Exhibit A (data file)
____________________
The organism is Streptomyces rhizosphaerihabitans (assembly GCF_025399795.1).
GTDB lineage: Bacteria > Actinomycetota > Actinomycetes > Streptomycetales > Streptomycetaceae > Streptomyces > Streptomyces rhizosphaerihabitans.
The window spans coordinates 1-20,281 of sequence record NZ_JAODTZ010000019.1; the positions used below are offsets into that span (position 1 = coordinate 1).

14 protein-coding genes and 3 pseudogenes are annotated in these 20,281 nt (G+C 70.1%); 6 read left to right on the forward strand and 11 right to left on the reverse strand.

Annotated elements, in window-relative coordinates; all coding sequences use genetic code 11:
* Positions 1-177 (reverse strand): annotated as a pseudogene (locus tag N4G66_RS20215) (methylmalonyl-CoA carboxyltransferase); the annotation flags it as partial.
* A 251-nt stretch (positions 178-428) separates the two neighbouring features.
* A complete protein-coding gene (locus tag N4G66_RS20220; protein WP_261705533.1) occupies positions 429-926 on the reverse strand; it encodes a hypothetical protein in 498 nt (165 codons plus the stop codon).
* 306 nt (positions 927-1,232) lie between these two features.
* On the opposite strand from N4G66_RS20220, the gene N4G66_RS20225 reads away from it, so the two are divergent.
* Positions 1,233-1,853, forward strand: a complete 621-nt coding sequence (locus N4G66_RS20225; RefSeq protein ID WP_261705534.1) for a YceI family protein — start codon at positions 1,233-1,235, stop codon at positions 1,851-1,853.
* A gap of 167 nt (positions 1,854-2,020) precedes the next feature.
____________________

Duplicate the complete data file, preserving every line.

The organism is Streptomyces rhizosphaerihabitans (assembly GCF_025399795.1).
GTDB lineage: Bacteria > Actinomycetota > Actinomycetes > Streptomycetales > Streptomycetaceae > Streptomyces > Streptomyces rhizosphaerihabitans.
The window spans coordinates 1-20,281 of sequence record NZ_JAODTZ010000019.1; the positions used below are offsets into that span (position 1 = coordinate 1).

14 protein-coding genes and 3 pseudogenes are annotated in these 20,281 nt (G+C 70.1%); 6 read left to right on the forward strand and 11 right to left on the reverse strand.

Annotated elements, in window-relative coordinates; all coding sequences use genetic code 11:
* Positions 1-177 (reverse strand): annotated as a pseudogene (locus tag N4G66_RS20215) (methylmalonyl-CoA carboxyltransferase); the annotation flags it as partial.
* A 251-nt stretch (positions 178-428) separates the two neighbouring features.
* A complete protein-coding gene (locus tag N4G66_RS20220; protein WP_261705533.1) occupies positions 429-926 on the reverse strand; it encodes a hypothetical protein in 498 nt (165 codons plus the stop codon).
* 306 nt (positions 927-1,232) lie between these two features.
* On the opposite strand from N4G66_RS20220, the gene N4G66_RS20225 reads away from it, so the two are divergent.
* Positions 1,233-1,853, forward strand: a complete 621-nt coding sequence (locus N4G66_RS20225; RefSeq protein ID WP_261705534.1) for a YceI family protein — start codon at positions 1,233-1,235, stop codon at positions 1,851-1,853.
* A gap of 167 nt (positions 1,854-2,020) precedes the next feature.